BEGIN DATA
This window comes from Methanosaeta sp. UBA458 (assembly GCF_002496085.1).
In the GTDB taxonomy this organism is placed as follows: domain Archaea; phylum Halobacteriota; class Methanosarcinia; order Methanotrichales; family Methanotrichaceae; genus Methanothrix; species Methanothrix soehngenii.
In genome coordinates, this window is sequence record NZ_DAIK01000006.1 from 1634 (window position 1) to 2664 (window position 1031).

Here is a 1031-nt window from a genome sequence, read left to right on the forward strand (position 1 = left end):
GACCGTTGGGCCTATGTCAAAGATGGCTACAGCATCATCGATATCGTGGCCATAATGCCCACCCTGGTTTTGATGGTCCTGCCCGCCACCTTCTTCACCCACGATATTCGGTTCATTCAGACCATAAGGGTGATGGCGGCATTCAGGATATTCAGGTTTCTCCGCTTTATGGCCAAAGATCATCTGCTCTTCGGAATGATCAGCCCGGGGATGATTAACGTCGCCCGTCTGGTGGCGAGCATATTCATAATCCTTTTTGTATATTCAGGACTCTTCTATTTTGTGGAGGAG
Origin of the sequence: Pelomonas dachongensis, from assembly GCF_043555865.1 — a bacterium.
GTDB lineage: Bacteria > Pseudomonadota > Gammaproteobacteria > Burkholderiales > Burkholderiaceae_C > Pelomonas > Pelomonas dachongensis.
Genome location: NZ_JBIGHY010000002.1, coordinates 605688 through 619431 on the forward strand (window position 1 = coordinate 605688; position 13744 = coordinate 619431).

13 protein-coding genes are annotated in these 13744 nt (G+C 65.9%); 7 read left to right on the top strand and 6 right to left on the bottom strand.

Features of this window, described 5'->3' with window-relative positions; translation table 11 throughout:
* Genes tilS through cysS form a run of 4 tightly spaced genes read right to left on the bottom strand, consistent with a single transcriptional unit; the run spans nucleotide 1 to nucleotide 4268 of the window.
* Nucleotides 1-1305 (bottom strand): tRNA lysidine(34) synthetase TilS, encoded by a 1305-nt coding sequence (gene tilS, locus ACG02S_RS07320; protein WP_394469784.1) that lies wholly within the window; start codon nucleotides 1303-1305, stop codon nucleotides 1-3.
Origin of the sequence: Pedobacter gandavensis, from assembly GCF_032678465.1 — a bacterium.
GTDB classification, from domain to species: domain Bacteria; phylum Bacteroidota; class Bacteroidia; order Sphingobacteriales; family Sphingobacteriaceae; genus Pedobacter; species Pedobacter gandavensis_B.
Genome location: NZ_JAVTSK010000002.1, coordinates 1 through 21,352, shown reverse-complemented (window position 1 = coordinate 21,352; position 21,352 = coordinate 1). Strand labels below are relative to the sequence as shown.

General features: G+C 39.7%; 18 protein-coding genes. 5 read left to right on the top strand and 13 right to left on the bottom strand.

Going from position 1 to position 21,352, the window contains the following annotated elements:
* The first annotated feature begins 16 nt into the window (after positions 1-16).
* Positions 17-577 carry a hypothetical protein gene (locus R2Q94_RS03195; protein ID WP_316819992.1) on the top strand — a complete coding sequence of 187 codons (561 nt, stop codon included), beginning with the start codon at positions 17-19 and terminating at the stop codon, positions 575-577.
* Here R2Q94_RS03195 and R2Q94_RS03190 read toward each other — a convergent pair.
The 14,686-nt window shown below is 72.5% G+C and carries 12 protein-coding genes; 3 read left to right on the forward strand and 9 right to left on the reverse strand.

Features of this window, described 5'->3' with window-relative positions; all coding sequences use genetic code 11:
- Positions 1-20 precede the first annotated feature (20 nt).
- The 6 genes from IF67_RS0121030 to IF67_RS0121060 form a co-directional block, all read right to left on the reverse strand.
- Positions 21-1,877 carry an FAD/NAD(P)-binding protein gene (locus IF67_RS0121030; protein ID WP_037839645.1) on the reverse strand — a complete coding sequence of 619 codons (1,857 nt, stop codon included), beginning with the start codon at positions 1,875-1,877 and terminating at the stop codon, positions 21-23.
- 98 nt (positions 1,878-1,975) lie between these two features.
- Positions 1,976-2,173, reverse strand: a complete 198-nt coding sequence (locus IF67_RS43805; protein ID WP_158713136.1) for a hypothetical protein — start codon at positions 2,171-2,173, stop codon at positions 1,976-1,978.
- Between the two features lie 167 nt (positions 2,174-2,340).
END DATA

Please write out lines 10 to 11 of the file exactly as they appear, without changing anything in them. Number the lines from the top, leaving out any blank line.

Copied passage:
Features of this window, described 5'->3' with window-relative positions; translation table 11 throughout:
* Genes tilS through cysS form a run of 4 tightly spaced genes read right to left on the bottom strand, consistent with a single transcriptional unit; the run spans nucleotide 1 to nucleotide 4268 of the window.